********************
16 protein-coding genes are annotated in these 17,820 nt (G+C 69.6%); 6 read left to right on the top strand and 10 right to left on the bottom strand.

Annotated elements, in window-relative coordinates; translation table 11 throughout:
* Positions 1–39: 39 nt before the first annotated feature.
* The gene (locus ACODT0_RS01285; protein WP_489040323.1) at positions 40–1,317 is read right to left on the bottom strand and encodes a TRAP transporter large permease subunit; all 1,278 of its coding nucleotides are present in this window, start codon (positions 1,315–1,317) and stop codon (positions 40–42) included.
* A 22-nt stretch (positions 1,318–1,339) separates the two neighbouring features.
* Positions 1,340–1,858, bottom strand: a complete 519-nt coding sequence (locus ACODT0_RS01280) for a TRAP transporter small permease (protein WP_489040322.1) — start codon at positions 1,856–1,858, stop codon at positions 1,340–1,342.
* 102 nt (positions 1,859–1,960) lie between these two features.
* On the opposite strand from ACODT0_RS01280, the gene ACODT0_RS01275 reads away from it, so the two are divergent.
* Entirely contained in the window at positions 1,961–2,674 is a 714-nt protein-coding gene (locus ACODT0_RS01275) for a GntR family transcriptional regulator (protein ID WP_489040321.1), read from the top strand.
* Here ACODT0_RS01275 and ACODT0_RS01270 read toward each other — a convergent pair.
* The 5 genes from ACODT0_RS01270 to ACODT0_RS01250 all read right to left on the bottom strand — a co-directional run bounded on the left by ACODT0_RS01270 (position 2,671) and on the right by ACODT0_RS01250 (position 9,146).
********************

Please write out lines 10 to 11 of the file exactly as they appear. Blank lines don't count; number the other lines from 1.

* Here ACODT0_RS01275 and ACODT0_RS01270 read toward each other — a convergent pair.
* The 5 genes from ACODT0_RS01270 to ACODT0_RS01250 all read right to left on the bottom strand — a co-directional run bounded on the left by ACODT0_RS01270 (position 2,671) and on the right by ACODT0_RS01250 (position 9,146).